Diet dome size clearly affected oviposition. Females that fed on 50-μL domes produced fewer eggs than those fed on 10- or 25-μL domes. One possible reason for this is that the digestive enzymes that the feeding predators injected into the prey eggs during feeding were diluted significantly in the larger domes. Cohen (1989) observed that G. punctipes varied their probing of artificial larvae while feeding, in a manner similar to probing different parts of their natural larval prey. During this feeding behavior they injected saliva containing digestive enzymes, initiating a process that he called extra oral digestion. Cohen and Smith (1998) attributed the success of their solid artificial diet to its accommodation of the extra oral digestive nature of predator feeding.
The addition of protein extract from E. kuehniella eggs, notably in females fed on the 50-μL diet domes, reduced the effect of the large dome size (Fig. 1). One possibility for the reduced effect is that phagostimulants may be present in prey-egg extracts. Chemoreception is an important means by which the insect detects food resources and oviposition sites (Nation 2002; Mowery et al. 2004). De Clercq et al. (1998) stated that a lack of feeding stimulants may be more important than a lack or poor balance of nutrients in a predator's diet. There are numerous reports in the literature on chemoreception by phytophagous insects (Chapman 2002); however, little information is available on predators and prey-associated phagostimulants. Cohen & Staten (1993) found that G. punctipes were attracted to green beans and induced the predators to aggregate and feed and drink for extended periods. Relatedly, chemical cues derived from larval prey of Spodoptera litura were found to elicit prey-locating behavior by the predatory stink bug, Eocanthecona furcellata (Yasuda 1997).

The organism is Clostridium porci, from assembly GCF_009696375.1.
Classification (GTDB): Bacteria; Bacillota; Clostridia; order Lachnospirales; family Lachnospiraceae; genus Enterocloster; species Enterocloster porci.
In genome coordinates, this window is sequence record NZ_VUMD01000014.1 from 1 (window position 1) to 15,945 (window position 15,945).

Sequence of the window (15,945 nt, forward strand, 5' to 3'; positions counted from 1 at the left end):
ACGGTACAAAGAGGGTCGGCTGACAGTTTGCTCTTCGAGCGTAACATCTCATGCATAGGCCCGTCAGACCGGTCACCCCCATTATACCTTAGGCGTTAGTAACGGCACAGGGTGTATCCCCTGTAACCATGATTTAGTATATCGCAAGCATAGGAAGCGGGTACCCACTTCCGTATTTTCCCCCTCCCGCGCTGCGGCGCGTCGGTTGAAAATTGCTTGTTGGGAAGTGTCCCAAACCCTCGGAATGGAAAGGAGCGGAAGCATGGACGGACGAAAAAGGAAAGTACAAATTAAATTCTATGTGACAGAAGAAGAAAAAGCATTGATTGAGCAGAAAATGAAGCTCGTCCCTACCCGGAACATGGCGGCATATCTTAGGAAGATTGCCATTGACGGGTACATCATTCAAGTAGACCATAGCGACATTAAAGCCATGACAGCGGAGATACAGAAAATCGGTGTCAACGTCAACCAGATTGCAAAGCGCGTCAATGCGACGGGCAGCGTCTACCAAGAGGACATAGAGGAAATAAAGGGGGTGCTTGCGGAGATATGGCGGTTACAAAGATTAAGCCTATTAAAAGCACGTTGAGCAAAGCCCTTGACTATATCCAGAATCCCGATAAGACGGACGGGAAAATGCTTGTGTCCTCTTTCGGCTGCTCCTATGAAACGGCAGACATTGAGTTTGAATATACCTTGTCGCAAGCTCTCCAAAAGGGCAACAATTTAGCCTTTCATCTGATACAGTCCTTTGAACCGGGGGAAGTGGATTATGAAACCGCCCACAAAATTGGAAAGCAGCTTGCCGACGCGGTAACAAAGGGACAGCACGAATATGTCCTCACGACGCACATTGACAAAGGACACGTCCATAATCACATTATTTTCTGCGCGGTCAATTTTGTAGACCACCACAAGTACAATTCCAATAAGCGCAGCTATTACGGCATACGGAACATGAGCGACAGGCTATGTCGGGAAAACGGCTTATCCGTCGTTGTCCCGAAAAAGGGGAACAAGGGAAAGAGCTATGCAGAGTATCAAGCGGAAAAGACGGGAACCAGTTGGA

In analogy to the experiment on the effect of dome size on oviposition, we examined the effect of prey-egg size on oviposition. There was no correlation between prey-egg size and oviposition (Fig. 3A); however, weight-specific protein contents of prey eggs correlated directly with oviposition and inversely with mortality (Fig. 3B). These results suggest that the protein contents of eggs played critical roles in stimulating egg development and oviposition and in aiding survival. To further examine the effect of the egg protein, a constant amount from each species of egg was added to diet in domes of equal volume (Fig. 4). Only E. kuehniella and P. interpunctella egg extracts induced oviposition at a significantly higher rate than the control diet, suggesting that something nutritionally active in those eggs was lacking in other species. This relates to earlier studies in which we reported oviposition-stimulating activity in whole egg extracts of E. kuehniella and P. interpunctella (Ferkovich & Shapiro 2004a, 2005a), in embryonic cell lines from the two species (Ferkovich & Shapiro 2004b, 2005b; Ferkovich & Lynn 2005), in specific fractions from extracts of E. kuehniella (Ferkovich & Shapiro 2005a), and fractions from a P. interpunctella cell line (Ferkovich & Shapiro 2007).